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HomeContents > People > Photographers > George K. Warren

Names:
Other: G.K. Warren 
Other: George Kendall Warren 
Other: Warren 
Dates:  1824 - 1884
Born:  US, NH, Nashua
Died:  US, MA, Medford
Active:  US
 
  
American Daguerreotypist and photographer who recorded the architecture and environs of the college towns of the north east. From 1851 to 1870 he was based in Lowell, Massachusetts but then moved to Boston (MA) in 1870. He published sets of cartes-de-visite on the towns of Lexington, Concord, Waterford and Cambridge. He also took photographs of the graduating classes of many eastern colleges.

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George K. Warren
Self Portrait wearing a straw hat 
1861
 
  
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George Kendall Warren
American, 1824-1884

Warren began making daguerreotypes in 1852 in Lowell, MA. He moved to Cambridgeport, MA, across the river from Boston, in 1858 or 60. He began making photographs for college "class books" or yearbooks in 1858, probably starting with Dartmouth. From 1858 till his death in 1884 he traveled the north east making photographs at Harvard, Williams, Brown, Weslyan, Yale, Princeton, Rutgers, Dartmouth, Union, and West Point. He was selected by the senior class at these schools year after year because of the high quality and strength of his portraits. At the same time he photographed the campus and surrounding area of each school. The quality of his printing is remarkable not only in the beautiful tonal range, but also the number of his prints that have survived without fading.
 
His body of northeastern landscape photography is the largest and perhaps the most important of the late 1850s and 1860s. No other early photographer working with a large format camera has painted the eastern landscape like Warren. He had a sharp eye for composition and developed some compositional styles new to American painting and photography. He favored early morning or late afternoon winter light which emphasized the light and shadows of trees. Many compositions include a bold central form leading away from the camera, like a path, road, tree or lamppost. He may have been aware of the luminist and Hudson River painters of his day. His view of East Rock, New Haven, Connecticut, is from an almost identical perspective as Frederick Church's famous painting of the same subject.
 
Warren's body of work is also unusual for including portraits of workers in working clothes. Photographs of African Americans and workers from this period are rare in early American photographs.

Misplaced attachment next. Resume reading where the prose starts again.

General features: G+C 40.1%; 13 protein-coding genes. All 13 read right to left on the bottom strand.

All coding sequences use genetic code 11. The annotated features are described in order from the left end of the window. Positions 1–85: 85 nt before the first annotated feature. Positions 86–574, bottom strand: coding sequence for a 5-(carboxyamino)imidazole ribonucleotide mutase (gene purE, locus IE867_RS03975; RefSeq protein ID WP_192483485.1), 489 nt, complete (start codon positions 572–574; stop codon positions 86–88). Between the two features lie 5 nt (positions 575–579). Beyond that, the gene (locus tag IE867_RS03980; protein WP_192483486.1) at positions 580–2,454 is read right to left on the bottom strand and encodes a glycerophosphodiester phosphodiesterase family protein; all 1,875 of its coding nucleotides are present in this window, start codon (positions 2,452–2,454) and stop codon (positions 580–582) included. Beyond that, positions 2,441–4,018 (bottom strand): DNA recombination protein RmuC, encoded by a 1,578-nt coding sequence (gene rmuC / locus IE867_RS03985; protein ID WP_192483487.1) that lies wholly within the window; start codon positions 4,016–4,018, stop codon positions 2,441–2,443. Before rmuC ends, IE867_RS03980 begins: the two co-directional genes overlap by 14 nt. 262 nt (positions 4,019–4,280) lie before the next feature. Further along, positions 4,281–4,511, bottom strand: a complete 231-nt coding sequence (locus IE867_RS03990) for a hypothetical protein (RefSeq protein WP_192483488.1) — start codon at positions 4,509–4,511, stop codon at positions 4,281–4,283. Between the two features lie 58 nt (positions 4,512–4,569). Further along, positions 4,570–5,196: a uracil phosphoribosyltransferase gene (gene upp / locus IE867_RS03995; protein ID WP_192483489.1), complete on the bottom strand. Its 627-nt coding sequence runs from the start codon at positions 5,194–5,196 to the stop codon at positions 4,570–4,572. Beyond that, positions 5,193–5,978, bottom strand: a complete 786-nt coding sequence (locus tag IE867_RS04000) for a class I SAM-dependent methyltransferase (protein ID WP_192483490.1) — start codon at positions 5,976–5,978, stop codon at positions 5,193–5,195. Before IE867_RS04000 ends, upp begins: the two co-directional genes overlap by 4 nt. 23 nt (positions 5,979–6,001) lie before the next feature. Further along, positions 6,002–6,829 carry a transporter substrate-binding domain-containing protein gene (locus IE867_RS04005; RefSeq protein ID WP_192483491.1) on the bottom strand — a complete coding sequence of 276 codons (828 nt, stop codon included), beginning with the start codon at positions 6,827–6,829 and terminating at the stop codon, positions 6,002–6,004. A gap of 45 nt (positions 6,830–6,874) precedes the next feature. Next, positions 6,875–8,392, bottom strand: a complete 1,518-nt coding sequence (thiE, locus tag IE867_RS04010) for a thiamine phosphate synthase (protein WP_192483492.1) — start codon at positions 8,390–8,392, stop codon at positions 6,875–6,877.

Warren's portraiture was also well respected. Most of the country's best schools hired him year after because of the strength of his portraits. His studio also attracted President Franklin Pierce and most of the prominent actors, actresses, Civil War Generals and assorted celebrities that lived in Boston or visited. Warren died in an accident with a train in Medford, Ma. 1884.
 
References
 
2000 Acquisitions: The Hallmark Art Collection, The Hallmark Photographic Collection Keith F. Davis. 2000. Hallmark Cards, Inc., Kansas City, Missouri.
 
Addison Gallery of American Art: 65 Years Susan Faxon. 1996. Addison Gallery, Andover.
 
The American Daguerreotype Floyd Rinhart, Marion Rinhart. 1981. The University of Georgia Press.
 
American Photographs: The First Century Merry A. Foresta. 1997. Smithsonian Institution Press.
 
Citizens In Conflict: Prints and Photographs of the American Civil War Sally Pierce, Temple D. Smith. 1981. The Boston Athenaeum.
 
Common Ground: Discovering Community in 150 Years of Art Judy Norrell. 2004. Merrell, New York.
 
Craig's Daguerreian Registry: Volume 1, The Overview John S. Craig. 1994. John S. Craig.
 
Craig's Daguerreian Registry: Volume 3, Pioneers and Progress--MacDonald to Zuky John S. Craig. 1996. John S. Craig.
 
A Curious and Ingenious Art: Reflections on Daguerreotypes at Harvard Melissa Banta. 2000. Harvard University Press & University of Iowa Press.
 
History of Photography Spring 2000 Mike Weaver, Anne Hammond. 2000. Taylor & Francis, London.
 
Photography in America: The Formative Years 1839-1900, A Documentary History William Welling. . Thomas Y. Crowell Company.
 
Photography and the American Scene Robert Taft. 1942. The MacMillan Company.
 
Photography in Nineteenth-Century America Martha A. Sandweiss, essays by Alan Trachtenberg, Barbara McCandless, Keith F. Davis, Peter Bacon Hales, Sarah Greenough. 1991. Harry N. Abrams, Inc.
 
[Contributed by Lee Gallery]  
  
 

Internet biographies

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Getty Research, Los Angeles, USA has an ULAN (Union List of Artists Names Online) entry for this photographer. This is useful for checking names and they frequently provide a brief biography. Go to website
 
  
 
  
 
  
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